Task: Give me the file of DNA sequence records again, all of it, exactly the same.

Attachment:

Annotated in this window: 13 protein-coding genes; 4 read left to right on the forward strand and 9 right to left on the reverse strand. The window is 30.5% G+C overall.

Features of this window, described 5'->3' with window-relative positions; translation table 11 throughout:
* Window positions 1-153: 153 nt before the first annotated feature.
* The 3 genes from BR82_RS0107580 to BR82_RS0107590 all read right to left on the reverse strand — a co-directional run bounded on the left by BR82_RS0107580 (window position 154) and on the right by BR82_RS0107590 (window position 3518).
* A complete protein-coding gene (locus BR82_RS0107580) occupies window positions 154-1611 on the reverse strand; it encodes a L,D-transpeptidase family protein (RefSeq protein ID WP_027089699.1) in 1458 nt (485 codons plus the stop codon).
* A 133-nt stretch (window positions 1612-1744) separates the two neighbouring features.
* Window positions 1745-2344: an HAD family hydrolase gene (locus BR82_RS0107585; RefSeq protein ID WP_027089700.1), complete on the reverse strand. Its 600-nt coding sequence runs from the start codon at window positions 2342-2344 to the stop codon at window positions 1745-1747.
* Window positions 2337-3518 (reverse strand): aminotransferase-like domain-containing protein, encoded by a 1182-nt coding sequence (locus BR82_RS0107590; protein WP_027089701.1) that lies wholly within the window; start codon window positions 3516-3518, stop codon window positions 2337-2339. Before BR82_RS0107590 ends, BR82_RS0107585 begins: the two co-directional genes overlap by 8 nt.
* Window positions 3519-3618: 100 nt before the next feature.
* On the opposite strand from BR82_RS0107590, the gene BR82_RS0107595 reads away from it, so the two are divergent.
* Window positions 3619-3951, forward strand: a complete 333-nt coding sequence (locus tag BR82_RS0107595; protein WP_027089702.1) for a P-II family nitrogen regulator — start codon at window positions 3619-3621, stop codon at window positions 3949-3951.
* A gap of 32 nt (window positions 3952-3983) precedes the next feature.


Annotated in this window: 13 protein-coding genes; 4 read left to right on the forward strand and 9 right to left on the reverse strand. The window is 30.5% G+C overall.

Features of this window, described 5'->3' with window-relative positions; translation table 11 throughout:
* Window positions 1-153: 153 nt before the first annotated feature.
* The 3 genes from BR82_RS0107580 to BR82_RS0107590 all read right to left on the reverse strand — a co-directional run bounded on the left by BR82_RS0107580 (window position 154) and on the right by BR82_RS0107590 (window position 3518).
* A complete protein-coding gene (locus BR82_RS0107580) occupies window positions 154-1611 on the reverse strand; it encodes a L,D-transpeptidase family protein (RefSeq protein ID WP_027089699.1) in 1458 nt (485 codons plus the stop codon).
* A 133-nt stretch (window positions 1612-1744) separates the two neighbouring features.
* Window positions 1745-2344: an HAD family hydrolase gene (locus BR82_RS0107585; RefSeq protein ID WP_027089700.1), complete on the reverse strand. Its 600-nt coding sequence runs from the start codon at window positions 2342-2344 to the stop codon at window positions 1745-1747.
* Window positions 2337-3518 (reverse strand): aminotransferase-like domain-containing protein, encoded by a 1182-nt coding sequence (locus BR82_RS0107590; protein WP_027089701.1) that lies wholly within the window; start codon window positions 3516-3518, stop codon window positions 2337-2339. Before BR82_RS0107590 ends, BR82_RS0107585 begins: the two co-directional genes overlap by 8 nt.
* Window positions 3519-3618: 100 nt before the next feature.
* On the opposite strand from BR82_RS0107590, the gene BR82_RS0107595 reads away from it, so the two are divergent.
* Window positions 3619-3951, forward strand: a complete 333-nt coding sequence (locus tag BR82_RS0107595; protein WP_027089702.1) for a P-II family nitrogen regulator — start codon at window positions 3619-3621, stop codon at window positions 3949-3951.
* A gap of 32 nt (window positions 3952-3983) precedes the next feature.